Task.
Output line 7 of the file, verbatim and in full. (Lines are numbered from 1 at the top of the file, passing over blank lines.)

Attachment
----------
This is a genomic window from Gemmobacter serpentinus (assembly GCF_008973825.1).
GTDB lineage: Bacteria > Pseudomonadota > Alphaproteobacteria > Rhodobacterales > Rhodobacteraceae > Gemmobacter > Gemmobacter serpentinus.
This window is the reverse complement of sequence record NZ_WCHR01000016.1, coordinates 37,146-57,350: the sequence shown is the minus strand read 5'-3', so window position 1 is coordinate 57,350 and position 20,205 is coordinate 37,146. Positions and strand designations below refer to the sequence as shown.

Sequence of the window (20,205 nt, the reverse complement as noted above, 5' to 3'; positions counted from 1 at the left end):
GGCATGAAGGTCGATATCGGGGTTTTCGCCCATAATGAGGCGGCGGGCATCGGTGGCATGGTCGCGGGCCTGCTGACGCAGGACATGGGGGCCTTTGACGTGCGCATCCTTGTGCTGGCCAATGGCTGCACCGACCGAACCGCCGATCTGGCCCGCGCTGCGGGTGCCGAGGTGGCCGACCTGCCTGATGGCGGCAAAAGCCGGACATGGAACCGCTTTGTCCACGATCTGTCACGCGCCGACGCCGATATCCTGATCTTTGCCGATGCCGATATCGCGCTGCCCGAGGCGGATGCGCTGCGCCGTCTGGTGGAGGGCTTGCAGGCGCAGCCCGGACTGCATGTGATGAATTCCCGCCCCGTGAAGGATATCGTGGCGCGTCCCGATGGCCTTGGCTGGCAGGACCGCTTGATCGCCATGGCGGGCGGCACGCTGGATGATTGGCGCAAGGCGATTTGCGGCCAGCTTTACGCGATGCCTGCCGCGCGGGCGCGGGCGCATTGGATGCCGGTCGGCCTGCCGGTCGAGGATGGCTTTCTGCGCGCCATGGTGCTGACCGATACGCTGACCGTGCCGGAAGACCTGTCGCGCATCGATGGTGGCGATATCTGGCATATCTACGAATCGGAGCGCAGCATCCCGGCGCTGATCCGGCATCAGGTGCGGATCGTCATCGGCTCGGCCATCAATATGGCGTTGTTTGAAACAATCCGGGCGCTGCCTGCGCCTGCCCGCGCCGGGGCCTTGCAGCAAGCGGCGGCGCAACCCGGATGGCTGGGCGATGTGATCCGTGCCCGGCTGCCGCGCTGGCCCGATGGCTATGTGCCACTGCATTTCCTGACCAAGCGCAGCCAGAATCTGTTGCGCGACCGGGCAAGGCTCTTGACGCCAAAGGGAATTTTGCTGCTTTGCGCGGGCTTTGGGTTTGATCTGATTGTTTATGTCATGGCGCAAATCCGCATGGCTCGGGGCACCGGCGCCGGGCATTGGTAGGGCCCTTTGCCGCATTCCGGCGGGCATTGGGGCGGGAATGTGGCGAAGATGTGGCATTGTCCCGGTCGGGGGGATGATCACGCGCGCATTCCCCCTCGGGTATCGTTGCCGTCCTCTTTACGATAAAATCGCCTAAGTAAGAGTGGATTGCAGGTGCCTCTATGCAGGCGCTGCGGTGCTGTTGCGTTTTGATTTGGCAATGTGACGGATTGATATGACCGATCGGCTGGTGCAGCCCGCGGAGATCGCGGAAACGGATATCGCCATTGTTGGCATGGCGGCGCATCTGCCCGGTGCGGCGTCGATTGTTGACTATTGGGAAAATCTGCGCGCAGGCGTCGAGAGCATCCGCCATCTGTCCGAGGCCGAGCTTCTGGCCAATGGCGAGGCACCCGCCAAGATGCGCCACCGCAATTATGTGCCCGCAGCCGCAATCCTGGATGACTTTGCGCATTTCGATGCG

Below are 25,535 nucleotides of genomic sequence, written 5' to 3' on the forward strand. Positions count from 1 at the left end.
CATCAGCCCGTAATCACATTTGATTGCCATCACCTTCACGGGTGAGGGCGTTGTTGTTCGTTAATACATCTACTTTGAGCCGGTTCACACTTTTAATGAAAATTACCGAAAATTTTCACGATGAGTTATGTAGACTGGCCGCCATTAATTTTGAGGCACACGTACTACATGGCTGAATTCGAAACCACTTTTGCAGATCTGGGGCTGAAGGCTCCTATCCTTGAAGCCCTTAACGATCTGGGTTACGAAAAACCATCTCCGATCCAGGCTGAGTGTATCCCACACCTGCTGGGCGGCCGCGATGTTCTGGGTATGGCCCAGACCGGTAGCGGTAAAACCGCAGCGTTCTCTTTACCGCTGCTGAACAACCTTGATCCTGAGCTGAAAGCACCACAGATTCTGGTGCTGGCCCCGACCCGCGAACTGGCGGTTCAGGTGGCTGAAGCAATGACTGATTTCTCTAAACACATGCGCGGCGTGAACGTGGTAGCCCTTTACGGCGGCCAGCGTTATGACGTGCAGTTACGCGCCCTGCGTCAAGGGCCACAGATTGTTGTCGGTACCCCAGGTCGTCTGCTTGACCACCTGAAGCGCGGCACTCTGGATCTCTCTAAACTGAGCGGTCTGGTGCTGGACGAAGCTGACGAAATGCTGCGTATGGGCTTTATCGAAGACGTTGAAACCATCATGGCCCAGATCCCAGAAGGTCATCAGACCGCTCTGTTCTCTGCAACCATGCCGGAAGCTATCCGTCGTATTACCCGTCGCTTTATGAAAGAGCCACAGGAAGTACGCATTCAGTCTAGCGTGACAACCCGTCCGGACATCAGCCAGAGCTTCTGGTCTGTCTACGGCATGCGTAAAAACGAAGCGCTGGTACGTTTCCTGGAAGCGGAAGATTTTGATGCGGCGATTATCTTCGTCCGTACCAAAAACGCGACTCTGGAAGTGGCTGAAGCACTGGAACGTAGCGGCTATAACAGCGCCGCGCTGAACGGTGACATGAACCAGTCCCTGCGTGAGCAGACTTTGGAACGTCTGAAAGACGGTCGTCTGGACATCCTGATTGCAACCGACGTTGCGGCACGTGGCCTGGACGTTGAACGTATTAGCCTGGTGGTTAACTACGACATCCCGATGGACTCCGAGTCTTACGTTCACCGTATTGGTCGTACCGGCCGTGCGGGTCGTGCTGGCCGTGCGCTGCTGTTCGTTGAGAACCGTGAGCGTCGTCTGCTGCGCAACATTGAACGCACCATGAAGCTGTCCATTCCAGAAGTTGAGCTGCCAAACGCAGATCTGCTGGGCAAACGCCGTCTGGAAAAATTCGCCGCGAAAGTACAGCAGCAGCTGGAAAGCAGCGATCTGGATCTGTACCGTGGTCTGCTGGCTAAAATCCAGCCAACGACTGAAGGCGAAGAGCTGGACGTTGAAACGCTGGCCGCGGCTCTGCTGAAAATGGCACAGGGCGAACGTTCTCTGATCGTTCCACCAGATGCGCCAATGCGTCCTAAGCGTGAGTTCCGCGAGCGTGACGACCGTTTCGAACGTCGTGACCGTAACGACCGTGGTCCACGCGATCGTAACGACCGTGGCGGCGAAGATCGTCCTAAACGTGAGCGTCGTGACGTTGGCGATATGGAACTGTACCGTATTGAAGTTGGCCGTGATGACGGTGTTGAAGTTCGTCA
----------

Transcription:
CATCAGCCCGTAATCACATTTGATTGCCATCACCTTCACGGGTGAGGGCGTTGTTGTTCGTTAATACATCTACTTTGAGCCGGTTCACACTTTTAATGAAAATTACCGAAAATTTTCACGATGAGTTATGTAGACTGGCCGCCATTAATTTTGAGGCACACGTACTACATGGCTGAATTCGAAACCACTTTTGCAGATCTGGGGCTGAAGGCTCCTATCCTTGAAGCCCTTAACGATCTGGGTTACGAAAAACCATCTCCGATCCAGGCTGAGTGTATCCCACACCTGCTGGGCGGCCGCGATGTTCTGGGTATGGCCCAGACCGGTAGCGGTAAAACCGCAGCGTTCTCTTTACCGCTGCTGAACAACCTTGATCCTGAGCTGAAAGCACCACAGATTCTGGTGCTGGCCCCGACCCGCGAACTGGCGGTTCAGGTGGCTGAAGCAATGACTGATTTCTCTAAACACATGCGCGGCGTGAACGTGGTAGCCCTTTACGGCGGCCAGCGTTATGACGTGCAGTTACGCGCCCTGCGTCAAGGGCCACAGATTGTTGTCGGTACCCCAGGTCGTCTGCTTGACCACCTGAAGCGCGGCACTCTGGATCTCTCTAAACTGAGCGGTCTGGTGCTGGACGAAGCTGACGAAATGCTGCGTATGGGCTTTATCGAAGACGTTGAAACCATCATGGCCCAGATCCCAGAAGGTCATCAGACCGCTCTGTTCTCTGCAACCATGCCGGAAGCTATCCGTCGTATTACCCGTCGCTTTATGAAAGAGCCACAGGAAGTACGCATTCAGTCTAGCGTGACAACCCGTCCGGACATCAGCCAGAGCTTCTGGTCTGTCTACGGCATGCGTAAAAACGAAGCGCTGGTACGTTTCCTGGAAGCGGAAGATTTTGATGCGGCGATTATCTTCGTCCGTACCAAAAACGCGACTCTGGAAGTGGCTGAAGCACTGGAACGTAGCGGCTATAACAGCGCCGCGCTGAACGGTGACATGAACCAGTCCCTGCGTGAGCAGACTTTGGAACGTCTGAAAGACGGTCGTCTGGACATCCTGATTGCAACCGACGTTGCGGCACGTGGCCTGGACGTTGAACGTATTAGCCTGGTGGTTAACTACGACATCCCGATGGACTCCGAGTCTTACGTTCACCGTATTGGTCGTACCGGCCGTGCGGGTCGTGCTGGCCGTGCGCTGCTGTTCGTTGAGAACCGTGAGCGTCGTCTGCTGCGCAACATTGAACGCACCATGAAGCTGTCCATTCCAGAAGTTGAGCTGCCAAACGCAGATCTGCTGGGCAAACGCCGTCTGGAAAAATTCGCCGCGAAAGTACAGCAGCAGCTGGAAAGCAGCGATCTGGATCTGTACCGTGGTCTGCTGGCTAAAATCCAGCCAACGACTGAAGGCGAAGAGCTGGACGTTGAAACGCTGGCCGCGGCTCTGCTGAAAATGGCACAGGGCGAACGTTCTCTGATCGTTCCACCAGATGCGCCAATGCGTCCTAAGCGTGAGTTCCGCGAGCGTGACGACCGTTTCGAACGTCGTGACCGTAACGACCGTGGTCCACGCGATCGTAACGACCGTGGCGGCGAAGATCGTCCTAAACGTGAGCGTCGTGACGTTGGCGATATGGAACTGTACCGTATTGAAGTTGGCCGTGATGACGGTGTTGAAGTTCGTCA